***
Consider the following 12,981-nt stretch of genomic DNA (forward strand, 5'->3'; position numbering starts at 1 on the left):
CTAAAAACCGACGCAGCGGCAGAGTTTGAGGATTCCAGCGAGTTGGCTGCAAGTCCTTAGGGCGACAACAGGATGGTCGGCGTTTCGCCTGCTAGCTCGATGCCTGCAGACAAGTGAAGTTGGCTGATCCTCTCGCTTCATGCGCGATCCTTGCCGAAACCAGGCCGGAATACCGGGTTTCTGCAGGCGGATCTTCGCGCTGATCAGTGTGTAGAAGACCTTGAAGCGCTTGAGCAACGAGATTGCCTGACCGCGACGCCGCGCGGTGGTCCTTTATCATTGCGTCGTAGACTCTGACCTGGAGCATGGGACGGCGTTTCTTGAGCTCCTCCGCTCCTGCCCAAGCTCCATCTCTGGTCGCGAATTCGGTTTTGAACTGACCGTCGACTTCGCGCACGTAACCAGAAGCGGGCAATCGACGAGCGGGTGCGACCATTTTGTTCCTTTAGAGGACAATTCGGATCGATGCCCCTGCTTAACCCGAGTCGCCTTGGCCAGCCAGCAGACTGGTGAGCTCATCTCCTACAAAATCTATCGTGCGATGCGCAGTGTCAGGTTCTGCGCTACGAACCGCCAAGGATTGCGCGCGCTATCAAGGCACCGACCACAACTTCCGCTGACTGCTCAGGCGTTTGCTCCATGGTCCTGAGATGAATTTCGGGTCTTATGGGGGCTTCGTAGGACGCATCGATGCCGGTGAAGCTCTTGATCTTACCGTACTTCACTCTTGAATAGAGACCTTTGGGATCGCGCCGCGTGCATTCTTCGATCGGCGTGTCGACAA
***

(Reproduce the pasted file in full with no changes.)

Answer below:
Consider the following 12,981-nt stretch of genomic DNA (forward strand, 5'->3'; position numbering starts at 1 on the left):
CTAAAAACCGACGCAGCGGCAGAGTTTGAGGATTCCAGCGAGTTGGCTGCAAGTCCTTAGGGCGACAACAGGATGGTCGGCGTTTCGCCTGCTAGCTCGATGCCTGCAGACAAGTGAAGTTGGCTGATCCTCTCGCTTCATGCGCGATCCTTGCCGAAACCAGGCCGGAATACCGGGTTTCTGCAGGCGGATCTTCGCGCTGATCAGTGTGTAGAAGACCTTGAAGCGCTTGAGCAACGAGATTGCCTGACCGCGACGCCGCGCGGTGGTCCTTTATCATTGCGTCGTAGACTCTGACCTGGAGCATGGGACGGCGTTTCTTGAGCTCCTCCGCTCCTGCCCAAGCTCCATCTCTGGTCGCGAATTCGGTTTTGAACTGACCGTCGACTTCGCGCACGTAACCAGAAGCGGGCAATCGACGAGCGGGTGCGACCATTTTGTTCCTTTAGAGGACAATTCGGATCGATGCCCCTGCTTAACCCGAGTCGCCTTGGCCAGCCAGCAGACTGGTGAGCTCATCTCCTACAAAATCTATCGTGCGATGCGCAGTGTCAGGTTCTGCGCTACGAACCGCCAAGGATTGCGCGCGCTATCAAGGCACCGACCACAACTTCCGCTGACTGCTCAGGCGTTTGCTCCATGGTCCTGAGATGAATTTCGGGTCTTATGGGGGCTTCGTAGGACGCATCGATGCCGGTGAAGCTCTTGATCTTACCGTACTTCACTCTTGAATAGAGACCTTTGGGATCGCGCCGCGTGCATTCTTCGATCGGCGTGTCGACAA